Filling the skills gap through national reforms and minimizing stigmas
Written by Brian Meyer|
March 20, 2014
Currently in America, approximately three million jobs wait to be filled. The only problem is that those jobs require skilled labor such as machine repair, welding, plumbing, electrical work and many other types of vocational skills. Many employers throughout the United States are having increasing difficulty filling these positions with qualified and trained workers and as a result, the nation’s largest skills gap is taking a toll on our economy.
What has caused this skills gap? Our society’s emphasis on getting a four-year college education has created a stigma associated with learning a trade at a community college or becoming an apprentice. While for many individuals going to college is preferable and probably the better decision, for some it could be wise to learn a trade and fill one of those three million jobs. One could avoid the looming student loan debt, go to school for two years instead of four, and have a guaranteed job.
Many of these companies are so desperate to hire qualified labor that their starting salary is $60,000, with many positions reaching $100,000. As a society, we need to stop thinking that blue-collar jobs are somehow “lower class” or are less important than white-collar jobs. We need to get rid of the stigma that only uneducated people perform skilled labor.
The more quickly we get rid of these negative perceptions of skilled labor, the faster we can fill those three million positions with trained and qualified workers. Yet another cause of the skills gap is the issue of age. Out of all of skilled labor jobs in the United States, about 50 percent of those jobs are held by people over age 45 and about 20 percent are held by those between the ages of 55 and 64. Eventually these individuals will be retiring, and there are simply not enough skilled young workers to fill the deficiency.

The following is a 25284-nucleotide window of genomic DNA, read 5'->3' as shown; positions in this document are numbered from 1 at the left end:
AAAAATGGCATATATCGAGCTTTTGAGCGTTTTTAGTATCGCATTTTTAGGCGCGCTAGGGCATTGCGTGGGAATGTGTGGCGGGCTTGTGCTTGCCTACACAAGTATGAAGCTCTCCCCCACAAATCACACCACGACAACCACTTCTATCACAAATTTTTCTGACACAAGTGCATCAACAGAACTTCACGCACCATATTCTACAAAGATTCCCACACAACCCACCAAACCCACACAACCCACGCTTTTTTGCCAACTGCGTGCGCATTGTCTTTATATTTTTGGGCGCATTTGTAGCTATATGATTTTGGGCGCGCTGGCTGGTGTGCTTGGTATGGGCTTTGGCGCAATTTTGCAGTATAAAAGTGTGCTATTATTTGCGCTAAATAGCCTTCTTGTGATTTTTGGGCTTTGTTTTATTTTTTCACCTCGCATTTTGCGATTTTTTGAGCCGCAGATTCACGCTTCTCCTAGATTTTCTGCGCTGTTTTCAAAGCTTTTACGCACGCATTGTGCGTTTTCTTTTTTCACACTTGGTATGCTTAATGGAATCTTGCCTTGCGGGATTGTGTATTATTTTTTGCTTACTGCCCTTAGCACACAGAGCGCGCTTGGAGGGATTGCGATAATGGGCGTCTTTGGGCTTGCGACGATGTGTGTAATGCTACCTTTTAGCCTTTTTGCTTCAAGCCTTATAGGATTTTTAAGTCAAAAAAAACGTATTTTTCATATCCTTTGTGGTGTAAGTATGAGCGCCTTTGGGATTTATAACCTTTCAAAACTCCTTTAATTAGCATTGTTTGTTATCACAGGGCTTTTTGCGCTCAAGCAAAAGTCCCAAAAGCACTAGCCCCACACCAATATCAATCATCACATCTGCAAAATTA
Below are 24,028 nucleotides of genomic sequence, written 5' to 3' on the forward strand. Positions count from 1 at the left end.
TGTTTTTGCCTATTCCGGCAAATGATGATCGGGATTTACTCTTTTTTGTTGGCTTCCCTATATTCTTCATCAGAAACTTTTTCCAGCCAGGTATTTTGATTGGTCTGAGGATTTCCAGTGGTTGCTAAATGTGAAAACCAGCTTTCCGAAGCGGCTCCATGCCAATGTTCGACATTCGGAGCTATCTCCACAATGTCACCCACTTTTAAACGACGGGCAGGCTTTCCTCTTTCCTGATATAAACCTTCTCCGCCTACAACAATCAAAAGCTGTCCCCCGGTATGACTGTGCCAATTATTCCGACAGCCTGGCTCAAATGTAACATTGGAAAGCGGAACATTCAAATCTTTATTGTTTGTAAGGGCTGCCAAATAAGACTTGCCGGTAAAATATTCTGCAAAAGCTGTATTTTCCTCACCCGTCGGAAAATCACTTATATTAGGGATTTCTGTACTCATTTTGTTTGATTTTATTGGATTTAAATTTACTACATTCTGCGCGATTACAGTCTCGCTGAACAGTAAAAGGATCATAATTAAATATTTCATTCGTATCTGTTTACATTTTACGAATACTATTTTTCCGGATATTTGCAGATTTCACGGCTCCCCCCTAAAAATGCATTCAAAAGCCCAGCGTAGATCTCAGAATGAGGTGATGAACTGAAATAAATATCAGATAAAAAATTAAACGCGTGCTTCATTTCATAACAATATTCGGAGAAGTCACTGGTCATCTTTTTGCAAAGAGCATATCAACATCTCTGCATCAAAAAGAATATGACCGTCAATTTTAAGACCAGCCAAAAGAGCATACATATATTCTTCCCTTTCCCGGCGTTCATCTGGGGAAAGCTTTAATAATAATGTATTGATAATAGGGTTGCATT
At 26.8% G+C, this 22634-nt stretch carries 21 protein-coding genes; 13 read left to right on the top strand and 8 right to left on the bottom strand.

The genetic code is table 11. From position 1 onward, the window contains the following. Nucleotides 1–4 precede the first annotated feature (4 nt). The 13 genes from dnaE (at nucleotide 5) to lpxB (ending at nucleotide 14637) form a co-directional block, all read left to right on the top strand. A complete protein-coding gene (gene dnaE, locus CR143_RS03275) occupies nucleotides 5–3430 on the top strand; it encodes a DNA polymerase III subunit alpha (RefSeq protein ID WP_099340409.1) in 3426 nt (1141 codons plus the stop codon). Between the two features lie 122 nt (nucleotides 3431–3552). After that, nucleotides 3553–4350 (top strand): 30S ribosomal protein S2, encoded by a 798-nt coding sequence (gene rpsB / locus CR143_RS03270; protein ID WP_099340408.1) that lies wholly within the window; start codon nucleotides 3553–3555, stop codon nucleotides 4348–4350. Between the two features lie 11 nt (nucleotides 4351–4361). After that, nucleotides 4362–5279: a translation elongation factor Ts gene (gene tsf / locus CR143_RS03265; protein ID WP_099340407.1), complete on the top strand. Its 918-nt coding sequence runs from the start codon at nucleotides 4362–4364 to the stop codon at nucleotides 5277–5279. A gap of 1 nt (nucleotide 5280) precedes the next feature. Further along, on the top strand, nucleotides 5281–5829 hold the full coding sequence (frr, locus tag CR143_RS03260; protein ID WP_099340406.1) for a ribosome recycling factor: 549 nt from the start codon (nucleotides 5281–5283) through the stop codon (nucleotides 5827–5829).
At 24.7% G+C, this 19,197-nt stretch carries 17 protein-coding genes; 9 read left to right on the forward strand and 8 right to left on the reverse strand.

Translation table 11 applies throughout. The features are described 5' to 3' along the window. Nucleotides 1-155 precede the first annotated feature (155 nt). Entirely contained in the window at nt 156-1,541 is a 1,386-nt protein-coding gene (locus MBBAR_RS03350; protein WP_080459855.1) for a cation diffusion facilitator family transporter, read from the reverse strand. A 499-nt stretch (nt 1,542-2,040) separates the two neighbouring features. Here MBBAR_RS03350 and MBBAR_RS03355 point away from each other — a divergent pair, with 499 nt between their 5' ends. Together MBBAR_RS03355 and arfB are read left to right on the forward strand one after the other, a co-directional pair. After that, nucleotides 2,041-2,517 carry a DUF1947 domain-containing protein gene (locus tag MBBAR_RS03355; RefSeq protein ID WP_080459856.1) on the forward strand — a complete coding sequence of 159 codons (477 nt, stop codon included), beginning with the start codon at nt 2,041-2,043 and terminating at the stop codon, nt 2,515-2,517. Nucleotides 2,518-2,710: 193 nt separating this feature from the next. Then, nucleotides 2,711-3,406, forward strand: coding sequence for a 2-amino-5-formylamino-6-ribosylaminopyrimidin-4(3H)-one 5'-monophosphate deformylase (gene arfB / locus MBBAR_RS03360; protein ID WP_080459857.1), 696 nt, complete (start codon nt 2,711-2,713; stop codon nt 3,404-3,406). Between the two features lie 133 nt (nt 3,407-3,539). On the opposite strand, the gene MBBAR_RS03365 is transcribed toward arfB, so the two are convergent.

How do we fix such a predicament? Use the first solution I alluded to earlier. If we as a society get rid of negative perceptions of skilled labor, those jobs would be more appealing for younger individuals to enter the field and to work in a specific trade. Second, I urge our nation to expansion of expand vocational community colleges, trade schools and apprenticeships. Many community colleges and trade schools have programs in place to train individuals, but aren’t having enough students sign up and enroll in the programs.
Also, many of these programs are underfunded by local and state governments; in order to expand and fill the skills gap, these programs need more funding and resources. to expand their efforts to fill this nation’s skills gap. Many companies have programs of their own to educate and train individuals simultaneously while paying the workers a fair wage. We need to expand and legitimize vocational classes and programs in our secondary schools because we neglect to properly fund these classes, and thus people view them as somehow less important than other classes.
If we start making some of these reforms soon, the United States can fix the problem of the skills gap and bring three million people into the workforce.
Email Brian Meyer at [email protected]